If junk science were a competition, the Environmental Working Group’s (EWG) annual reported “Dirty Dozen” would routinely make the finals. As expected, in 2021, EWG has again demonized conventional agriculture practices with their Dirty Dozen list, and there are no shortages of naïve reporters in the media willing to accommodate their nonsense.
In the United States, we live in an affluent culture whose standard of living is high compared to other nations. Yet, we fail to be grateful for the advances in food science and biotechnology we benefit from, which frees us from the day-to-day task of our food production. One of the major phobias consumers struggle with is related to pesticides.
People are terrified of pesticides, which makes places like Whole Foods very happy. But the truth about them actually would terrify the supermarket chain. That's because its produce is loaded with pesticides, made by the plant for protection from predators. So should you worry about the 0.01% of synthetic pesticide residues or the 99.99% of natural pesticides?
A survey by the Pew Research Center, in collaboration with the American Association for the Advancement of Science (AAAS), asked members of the public, on the one hand, and scientists associated with AAAS on the other, about a range of scientific and health issues often in the news.
It is a fairly safe bet that Alex Berezow is going to have a very busy day, and some of it will be rather unpleasant. Berezow, the founder of the enormously popular RealClearScience website takes no prisoners in his scathing piece a combination of opinion and investigation that Whole Foods (and the rest of the organic food industry) will not be happy to read. Here are some of the most provocative (and good luck finding any that aren t) quotes and references:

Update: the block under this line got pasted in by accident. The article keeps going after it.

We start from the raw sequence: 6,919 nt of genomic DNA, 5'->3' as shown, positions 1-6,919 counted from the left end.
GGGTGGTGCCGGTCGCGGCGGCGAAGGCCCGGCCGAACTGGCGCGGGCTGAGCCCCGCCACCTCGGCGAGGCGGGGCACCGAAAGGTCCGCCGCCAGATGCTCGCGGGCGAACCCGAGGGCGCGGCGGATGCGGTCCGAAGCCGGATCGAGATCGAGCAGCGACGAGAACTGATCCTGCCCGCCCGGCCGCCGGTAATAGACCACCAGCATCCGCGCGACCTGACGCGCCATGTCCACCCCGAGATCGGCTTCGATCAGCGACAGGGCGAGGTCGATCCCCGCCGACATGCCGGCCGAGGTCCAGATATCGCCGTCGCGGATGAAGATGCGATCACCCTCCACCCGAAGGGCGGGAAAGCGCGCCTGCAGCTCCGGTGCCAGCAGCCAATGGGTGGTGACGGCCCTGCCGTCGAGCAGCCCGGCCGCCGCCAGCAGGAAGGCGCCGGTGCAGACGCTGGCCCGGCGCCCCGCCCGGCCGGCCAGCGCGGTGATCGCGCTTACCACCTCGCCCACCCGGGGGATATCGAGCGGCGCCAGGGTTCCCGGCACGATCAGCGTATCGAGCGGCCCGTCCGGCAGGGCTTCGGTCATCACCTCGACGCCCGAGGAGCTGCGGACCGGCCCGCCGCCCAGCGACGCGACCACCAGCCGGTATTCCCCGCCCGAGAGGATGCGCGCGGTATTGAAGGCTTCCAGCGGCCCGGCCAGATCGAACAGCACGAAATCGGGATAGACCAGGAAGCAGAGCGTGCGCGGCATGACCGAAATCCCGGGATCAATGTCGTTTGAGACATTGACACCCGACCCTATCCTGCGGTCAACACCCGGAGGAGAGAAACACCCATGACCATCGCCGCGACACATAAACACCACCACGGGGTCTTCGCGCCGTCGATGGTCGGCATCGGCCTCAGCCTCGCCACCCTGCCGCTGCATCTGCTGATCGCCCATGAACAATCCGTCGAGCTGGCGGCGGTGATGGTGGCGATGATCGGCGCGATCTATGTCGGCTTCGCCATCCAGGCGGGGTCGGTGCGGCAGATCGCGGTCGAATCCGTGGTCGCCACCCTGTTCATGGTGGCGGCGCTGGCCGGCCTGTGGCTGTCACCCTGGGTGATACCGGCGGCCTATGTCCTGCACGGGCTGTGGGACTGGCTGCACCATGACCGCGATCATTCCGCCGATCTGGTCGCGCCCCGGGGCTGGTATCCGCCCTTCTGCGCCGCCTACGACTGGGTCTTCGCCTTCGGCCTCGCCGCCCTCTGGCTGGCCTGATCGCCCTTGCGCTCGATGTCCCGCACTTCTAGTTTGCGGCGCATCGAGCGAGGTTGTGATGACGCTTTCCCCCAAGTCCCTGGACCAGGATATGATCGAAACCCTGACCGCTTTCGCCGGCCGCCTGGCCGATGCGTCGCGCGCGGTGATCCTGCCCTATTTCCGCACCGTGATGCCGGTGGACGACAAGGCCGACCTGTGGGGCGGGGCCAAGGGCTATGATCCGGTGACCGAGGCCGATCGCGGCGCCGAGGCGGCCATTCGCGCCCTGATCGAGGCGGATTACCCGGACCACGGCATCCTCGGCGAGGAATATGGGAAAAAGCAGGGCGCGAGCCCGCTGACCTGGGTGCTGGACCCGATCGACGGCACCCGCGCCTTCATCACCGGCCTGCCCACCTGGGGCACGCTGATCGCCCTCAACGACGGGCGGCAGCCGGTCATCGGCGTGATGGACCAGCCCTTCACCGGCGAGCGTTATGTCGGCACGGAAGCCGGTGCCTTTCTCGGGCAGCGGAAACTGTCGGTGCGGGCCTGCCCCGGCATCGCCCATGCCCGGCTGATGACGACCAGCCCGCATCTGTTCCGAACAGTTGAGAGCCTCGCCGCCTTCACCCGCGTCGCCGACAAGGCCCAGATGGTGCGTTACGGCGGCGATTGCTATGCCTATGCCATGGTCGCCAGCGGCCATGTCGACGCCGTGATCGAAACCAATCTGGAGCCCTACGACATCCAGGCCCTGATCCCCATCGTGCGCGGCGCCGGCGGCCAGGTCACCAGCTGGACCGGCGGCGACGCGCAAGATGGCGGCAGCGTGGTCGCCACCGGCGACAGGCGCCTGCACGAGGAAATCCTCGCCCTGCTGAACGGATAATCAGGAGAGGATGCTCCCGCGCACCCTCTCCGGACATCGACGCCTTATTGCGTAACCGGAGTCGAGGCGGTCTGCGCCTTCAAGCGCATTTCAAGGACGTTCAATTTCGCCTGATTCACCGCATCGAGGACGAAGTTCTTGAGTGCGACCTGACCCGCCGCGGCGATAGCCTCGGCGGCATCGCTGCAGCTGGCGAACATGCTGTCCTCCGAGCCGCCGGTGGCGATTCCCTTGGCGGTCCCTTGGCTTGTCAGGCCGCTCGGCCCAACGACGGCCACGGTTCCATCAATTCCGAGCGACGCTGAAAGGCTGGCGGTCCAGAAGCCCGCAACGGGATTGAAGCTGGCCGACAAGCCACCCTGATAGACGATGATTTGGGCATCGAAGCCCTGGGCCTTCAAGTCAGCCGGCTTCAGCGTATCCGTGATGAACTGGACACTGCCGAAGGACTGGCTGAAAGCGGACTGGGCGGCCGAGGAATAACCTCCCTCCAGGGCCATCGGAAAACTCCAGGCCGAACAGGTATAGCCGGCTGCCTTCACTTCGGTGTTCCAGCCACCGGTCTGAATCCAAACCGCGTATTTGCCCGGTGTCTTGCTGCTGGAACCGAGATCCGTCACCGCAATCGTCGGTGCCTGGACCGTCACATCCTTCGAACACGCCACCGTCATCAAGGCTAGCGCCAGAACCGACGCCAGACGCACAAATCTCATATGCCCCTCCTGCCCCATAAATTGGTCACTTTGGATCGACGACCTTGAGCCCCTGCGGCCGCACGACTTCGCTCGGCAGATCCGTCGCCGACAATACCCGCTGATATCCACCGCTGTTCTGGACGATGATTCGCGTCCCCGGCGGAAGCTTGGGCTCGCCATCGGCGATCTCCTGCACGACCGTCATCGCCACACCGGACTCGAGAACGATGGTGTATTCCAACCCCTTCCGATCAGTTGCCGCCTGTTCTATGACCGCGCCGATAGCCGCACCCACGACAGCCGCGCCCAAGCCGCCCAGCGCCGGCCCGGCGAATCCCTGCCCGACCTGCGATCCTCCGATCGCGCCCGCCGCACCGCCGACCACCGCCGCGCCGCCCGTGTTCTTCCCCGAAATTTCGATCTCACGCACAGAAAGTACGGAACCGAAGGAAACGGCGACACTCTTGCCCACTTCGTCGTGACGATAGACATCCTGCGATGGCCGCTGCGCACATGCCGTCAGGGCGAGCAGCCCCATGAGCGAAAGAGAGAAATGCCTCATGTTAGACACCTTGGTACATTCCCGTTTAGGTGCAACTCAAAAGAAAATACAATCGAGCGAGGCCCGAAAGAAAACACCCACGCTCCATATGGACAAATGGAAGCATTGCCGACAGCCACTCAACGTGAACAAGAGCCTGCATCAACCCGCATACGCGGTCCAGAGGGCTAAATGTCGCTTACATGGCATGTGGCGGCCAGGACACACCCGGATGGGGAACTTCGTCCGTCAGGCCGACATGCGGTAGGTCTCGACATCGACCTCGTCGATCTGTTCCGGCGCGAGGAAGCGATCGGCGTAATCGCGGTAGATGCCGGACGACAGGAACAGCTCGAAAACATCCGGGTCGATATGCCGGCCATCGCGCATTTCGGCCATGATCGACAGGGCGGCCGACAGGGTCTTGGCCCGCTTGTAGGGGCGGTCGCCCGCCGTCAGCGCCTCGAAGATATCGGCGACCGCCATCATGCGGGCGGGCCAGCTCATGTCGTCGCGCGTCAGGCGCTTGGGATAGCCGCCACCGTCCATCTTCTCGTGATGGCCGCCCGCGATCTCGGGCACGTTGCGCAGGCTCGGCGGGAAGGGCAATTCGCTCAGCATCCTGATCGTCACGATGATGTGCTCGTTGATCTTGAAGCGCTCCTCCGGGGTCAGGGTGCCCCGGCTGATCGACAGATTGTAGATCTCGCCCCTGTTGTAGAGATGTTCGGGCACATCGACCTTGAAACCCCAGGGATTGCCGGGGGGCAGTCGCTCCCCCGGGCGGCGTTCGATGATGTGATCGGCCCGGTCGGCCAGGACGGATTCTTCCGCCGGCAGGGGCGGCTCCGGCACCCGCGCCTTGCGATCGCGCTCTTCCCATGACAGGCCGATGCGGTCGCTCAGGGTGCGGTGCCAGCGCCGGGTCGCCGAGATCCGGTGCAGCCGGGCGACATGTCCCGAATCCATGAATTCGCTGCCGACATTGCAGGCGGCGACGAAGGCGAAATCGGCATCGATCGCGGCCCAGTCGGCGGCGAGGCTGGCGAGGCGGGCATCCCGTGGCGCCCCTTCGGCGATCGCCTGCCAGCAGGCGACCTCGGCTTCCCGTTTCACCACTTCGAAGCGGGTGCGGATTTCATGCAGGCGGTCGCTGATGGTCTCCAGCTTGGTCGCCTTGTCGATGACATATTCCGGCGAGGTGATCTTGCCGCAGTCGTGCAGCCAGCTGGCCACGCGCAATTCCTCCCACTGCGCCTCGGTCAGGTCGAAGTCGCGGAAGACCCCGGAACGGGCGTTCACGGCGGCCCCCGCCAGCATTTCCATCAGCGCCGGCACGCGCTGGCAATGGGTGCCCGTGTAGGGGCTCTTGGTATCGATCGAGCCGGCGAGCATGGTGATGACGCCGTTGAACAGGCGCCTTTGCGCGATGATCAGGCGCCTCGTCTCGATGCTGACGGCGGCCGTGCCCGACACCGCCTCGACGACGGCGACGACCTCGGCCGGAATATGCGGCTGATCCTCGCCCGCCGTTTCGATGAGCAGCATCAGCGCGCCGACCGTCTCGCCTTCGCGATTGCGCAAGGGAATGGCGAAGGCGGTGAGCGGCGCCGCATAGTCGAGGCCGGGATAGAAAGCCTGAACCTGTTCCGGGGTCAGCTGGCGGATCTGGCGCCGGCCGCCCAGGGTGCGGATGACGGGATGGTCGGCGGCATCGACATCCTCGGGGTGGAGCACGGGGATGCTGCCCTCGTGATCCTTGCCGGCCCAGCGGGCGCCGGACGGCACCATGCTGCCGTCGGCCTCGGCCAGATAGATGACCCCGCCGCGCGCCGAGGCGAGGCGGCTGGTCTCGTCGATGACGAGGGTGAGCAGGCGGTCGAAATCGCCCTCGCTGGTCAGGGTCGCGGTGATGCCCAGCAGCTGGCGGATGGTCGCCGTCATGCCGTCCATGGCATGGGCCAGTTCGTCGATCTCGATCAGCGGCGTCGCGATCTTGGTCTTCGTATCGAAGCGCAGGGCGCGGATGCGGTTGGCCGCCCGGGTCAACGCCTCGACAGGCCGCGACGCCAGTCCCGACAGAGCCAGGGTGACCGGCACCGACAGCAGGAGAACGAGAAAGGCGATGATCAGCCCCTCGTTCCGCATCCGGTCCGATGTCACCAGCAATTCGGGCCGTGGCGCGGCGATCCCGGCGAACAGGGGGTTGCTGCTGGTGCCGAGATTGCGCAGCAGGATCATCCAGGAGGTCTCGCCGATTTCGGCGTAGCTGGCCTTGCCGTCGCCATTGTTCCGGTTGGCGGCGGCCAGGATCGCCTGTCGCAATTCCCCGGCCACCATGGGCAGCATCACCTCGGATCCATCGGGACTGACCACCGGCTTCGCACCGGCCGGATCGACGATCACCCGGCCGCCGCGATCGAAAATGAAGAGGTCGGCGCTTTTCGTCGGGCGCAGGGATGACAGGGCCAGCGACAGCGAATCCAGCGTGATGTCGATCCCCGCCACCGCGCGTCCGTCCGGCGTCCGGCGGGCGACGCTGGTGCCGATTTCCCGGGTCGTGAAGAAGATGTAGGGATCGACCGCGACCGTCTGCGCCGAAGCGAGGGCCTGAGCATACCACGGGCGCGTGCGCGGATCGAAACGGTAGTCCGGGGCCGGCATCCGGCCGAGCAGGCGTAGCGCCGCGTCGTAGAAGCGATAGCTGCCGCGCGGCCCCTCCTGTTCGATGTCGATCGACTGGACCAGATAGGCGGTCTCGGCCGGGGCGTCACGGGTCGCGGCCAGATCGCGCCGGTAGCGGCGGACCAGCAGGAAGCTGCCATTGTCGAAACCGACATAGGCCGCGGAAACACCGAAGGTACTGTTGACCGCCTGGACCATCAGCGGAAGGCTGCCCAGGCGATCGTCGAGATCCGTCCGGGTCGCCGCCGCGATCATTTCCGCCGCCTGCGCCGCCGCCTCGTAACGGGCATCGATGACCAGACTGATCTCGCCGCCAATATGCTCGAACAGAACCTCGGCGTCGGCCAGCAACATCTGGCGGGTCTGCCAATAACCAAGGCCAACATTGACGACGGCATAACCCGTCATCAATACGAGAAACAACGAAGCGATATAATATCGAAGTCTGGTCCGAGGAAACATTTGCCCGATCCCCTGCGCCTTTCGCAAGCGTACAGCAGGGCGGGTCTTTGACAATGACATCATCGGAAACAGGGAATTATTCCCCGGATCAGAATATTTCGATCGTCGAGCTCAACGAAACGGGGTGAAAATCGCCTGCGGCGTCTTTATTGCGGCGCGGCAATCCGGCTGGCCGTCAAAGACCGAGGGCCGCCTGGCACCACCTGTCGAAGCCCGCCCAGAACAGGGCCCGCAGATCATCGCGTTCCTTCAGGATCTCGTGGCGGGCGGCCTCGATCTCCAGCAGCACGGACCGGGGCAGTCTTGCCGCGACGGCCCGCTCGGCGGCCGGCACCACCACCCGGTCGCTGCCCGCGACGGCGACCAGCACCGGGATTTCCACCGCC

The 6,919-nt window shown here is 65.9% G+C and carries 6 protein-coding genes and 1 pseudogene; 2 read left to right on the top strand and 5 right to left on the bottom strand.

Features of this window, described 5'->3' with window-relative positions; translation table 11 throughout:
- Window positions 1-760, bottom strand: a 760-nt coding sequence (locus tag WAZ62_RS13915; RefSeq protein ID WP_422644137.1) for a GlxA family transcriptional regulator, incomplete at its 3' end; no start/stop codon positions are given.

We were rather perturbed to see a piece by Julie Revelant on FoxNews.com this week called 10 Ways to Rid Your Body of Toxic Chemicals.
Today we give a big shoutout to Hank Campbell, whose Science 2.0 blog is one of the most popular sites a wide variety of science and health issues. Campbells s thought provoking piece, Organic Food Does Not Reduce Cancer Risk will really make you wonder if the organic lifestyle you may be adhering to makes any sense. Campbell s conclusion: No way.
Steve Savage, an expert on agriculture, pesticides and GM foods has posted an intriguing piece on Science 2.0 (the same site on which ACSH s Dr. Josh Bloom now regularly contributes). Savage has a lot to say. In his piece, entitled Our Farmers Get An A+ For Low Pesticide Residues, he discusses a recent report by the USDA which examined pesticide residues on food. From the USDA report: "The Pesticide Data Program provides reliable data through rigorous sampling that helps assure consumers that the produce they feed their families is safe."
Year in and year out, agricultural pesticides have been the subject of considerable fear-mongering, leaving the typical consumer with the impression that these chemicals taint much of our food supply and are harmful to human health. In fact, just the opposite is closer to the truth. The published scholarly literature has failed to turn up evidence of adverse human health effects from use of modern pesticides in the real world.
Year in and year out, agricultural pesticides have been the subject of considerable fear-mongering, leaving the typical consumer with the impression that these chemicals taint much of our food supply and are harmful to human health. In fact, just the opposite is closer to the truth. The published scholarly literature has failed to turn up evidence of adverse human health effects from use of modern pesticides in the real world. Furthermore, in light of the current economic perturbations, as well as the progressive severity of worldwide food shortages and the resulting malnutrition and spiking prices of basic food commodities, the claims that these pesticides pose a threat to human health are false, misleading and dangerously irresponsible.